The Jarrets are a typical American family. Calvin is a determined, successful provider and Beth an organized, efficient wife. They had two sons, Conrad and Buck, but now they have one. In this memorable, moving novel, Judith Guest takes the reader into their lives to share their misunderstandings, pain...and ultimate healing. [ synopsis from goodreads ]
I honestly didn't expect to love this book as much as I did. I don't know what I was expecting going into this but it definitely wasn't what I got. This book was beautiful. This is the type of book that makes me fall in love with reading all over again.
But let me back up. So when I was in high school, we had required reading but they let us pick from a list of books so we could read things that interested us while they were still books the school wanted us to read. This was one of the books on the list but I didn't read it. Anyway, later I took another class at the same school and we were doing some kind of activity and we were talking about the worst book we'd ever read. Our principal said he'd once decided to read all of the books on the required list just to see what they were making the students read/so he could help students if need be. And he said he hated this book.
Well, fast forward some years later (we won't say how many, ha) and I was checking out Mary Tyler Moore's filmography and came across this book. And remembered that conversation from high school and had a sudden overwhelming desire to read this book. And, honestly, I wish I would've read it in high school.
I can see why this book is required reading in so many schools. It's powerful and it's well written and it's something so many high school kids can relate to. I know I would've related to it in high school. But, at the same time, I'm also glad I read it when I'm older and have read more and have more reading experiences with which to compare it. I think it means more now than it would've then. I think I loved it more now because of the time in my life in which I read it.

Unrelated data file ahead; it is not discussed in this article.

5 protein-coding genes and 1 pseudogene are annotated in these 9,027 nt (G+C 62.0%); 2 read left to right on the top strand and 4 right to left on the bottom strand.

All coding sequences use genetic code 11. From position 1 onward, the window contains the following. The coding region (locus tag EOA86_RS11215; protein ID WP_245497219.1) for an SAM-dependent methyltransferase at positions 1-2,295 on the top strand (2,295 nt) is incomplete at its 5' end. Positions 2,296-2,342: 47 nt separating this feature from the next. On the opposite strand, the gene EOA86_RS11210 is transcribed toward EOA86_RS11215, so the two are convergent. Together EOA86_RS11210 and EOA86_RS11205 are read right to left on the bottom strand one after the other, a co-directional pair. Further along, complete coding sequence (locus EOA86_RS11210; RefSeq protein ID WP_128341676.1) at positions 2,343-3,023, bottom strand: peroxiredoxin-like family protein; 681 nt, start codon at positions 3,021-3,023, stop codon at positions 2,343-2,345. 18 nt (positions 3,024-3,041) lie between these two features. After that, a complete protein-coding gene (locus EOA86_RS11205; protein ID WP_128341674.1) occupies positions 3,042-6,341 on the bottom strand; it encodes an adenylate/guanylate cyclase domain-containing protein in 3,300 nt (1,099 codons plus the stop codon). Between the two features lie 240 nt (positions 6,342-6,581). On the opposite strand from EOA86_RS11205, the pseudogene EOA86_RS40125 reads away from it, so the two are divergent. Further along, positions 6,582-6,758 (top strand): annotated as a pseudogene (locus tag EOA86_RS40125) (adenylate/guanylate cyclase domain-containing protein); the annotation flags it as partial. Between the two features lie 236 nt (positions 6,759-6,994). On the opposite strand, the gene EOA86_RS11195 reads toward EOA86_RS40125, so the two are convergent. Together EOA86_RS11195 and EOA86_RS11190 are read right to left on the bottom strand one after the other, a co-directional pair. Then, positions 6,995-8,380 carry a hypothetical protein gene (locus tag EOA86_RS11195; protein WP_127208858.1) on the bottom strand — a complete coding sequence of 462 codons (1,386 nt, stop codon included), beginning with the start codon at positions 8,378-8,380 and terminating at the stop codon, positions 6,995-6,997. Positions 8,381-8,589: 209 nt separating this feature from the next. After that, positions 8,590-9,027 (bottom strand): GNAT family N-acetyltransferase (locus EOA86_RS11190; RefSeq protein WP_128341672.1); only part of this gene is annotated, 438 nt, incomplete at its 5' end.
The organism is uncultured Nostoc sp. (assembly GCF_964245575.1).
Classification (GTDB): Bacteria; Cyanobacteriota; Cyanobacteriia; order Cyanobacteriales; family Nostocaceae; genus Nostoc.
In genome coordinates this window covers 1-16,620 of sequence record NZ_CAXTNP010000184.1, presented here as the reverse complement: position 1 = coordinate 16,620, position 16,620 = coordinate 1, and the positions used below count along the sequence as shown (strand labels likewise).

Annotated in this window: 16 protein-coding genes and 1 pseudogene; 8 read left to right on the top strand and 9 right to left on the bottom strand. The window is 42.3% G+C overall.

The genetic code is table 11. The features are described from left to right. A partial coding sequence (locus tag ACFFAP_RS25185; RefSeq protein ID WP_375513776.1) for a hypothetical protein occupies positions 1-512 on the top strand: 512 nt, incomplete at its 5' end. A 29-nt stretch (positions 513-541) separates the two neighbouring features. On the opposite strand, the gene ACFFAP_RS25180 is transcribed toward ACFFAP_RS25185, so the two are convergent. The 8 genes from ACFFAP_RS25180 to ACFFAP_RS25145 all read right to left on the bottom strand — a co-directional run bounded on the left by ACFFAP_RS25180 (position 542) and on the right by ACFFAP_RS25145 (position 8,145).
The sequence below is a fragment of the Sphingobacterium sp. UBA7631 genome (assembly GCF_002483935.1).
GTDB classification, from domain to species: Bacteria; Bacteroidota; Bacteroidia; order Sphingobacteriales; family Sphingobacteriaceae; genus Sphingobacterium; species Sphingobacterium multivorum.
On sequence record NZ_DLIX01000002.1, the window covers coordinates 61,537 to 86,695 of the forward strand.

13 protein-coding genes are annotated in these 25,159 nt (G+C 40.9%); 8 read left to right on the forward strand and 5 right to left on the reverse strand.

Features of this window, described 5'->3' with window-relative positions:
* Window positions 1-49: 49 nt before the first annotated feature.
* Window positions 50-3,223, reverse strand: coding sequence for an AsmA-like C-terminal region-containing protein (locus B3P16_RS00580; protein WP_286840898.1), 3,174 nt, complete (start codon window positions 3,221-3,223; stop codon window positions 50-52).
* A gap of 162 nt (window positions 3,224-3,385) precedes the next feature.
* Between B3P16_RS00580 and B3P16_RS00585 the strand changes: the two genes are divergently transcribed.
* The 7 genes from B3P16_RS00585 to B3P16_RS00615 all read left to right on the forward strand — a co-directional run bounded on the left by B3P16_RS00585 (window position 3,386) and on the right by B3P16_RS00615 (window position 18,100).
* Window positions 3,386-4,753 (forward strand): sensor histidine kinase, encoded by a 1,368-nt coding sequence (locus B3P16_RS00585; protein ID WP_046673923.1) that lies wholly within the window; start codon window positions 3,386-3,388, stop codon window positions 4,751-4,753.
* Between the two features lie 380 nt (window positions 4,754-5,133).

I've read many books about suicide and psych wards and depression. But I've never read one like this. Most of the ones I've read are memoirs (which isn't a bad thing; I've enjoyed most of them) and most of the stories take place during care. This is the only one I've read that takes place after. This is the only one I've read about putting the pieces back together instead of watching them fall apart.
And this book is about a family. It's not about the patient who is, arguably, the one who is most affected. But this one does something I've never seen a book on this subject do before. This one looks at those fragments. It looks at the patient who is suffering from depression and the two ways in which it affects others/others deal with the affects. And that is 100% the reason why I loved this book so much.
I could also tell you how much I loved all of the characters. Conrad is one of my new favorite characters and Dr. Berger is a close second (Judd Hirsch is so well cast; I could hear him saying everything while I was reading). And Calvin. Calvin was the parent who cared; the parent who stayed. I identified with him on a level I can't even being to explain. He reminded me of my own father. And I'm really glad this book had so many parts from his viewpoint.
So, anyway, I don't really know what's left to say. I devoured this book. Not only is a story that needs telling and someone I think everyone needs to experience but it's also written so beautifully. I wrote down so many wonderfully worded lines. It's so poetic and wonderful.
Depression is so often overlooked or downplayed. It's something we need to talk about. And I think this book starts that dialogue. And for that, it's one I highly recommend.
review originally posted on goodreads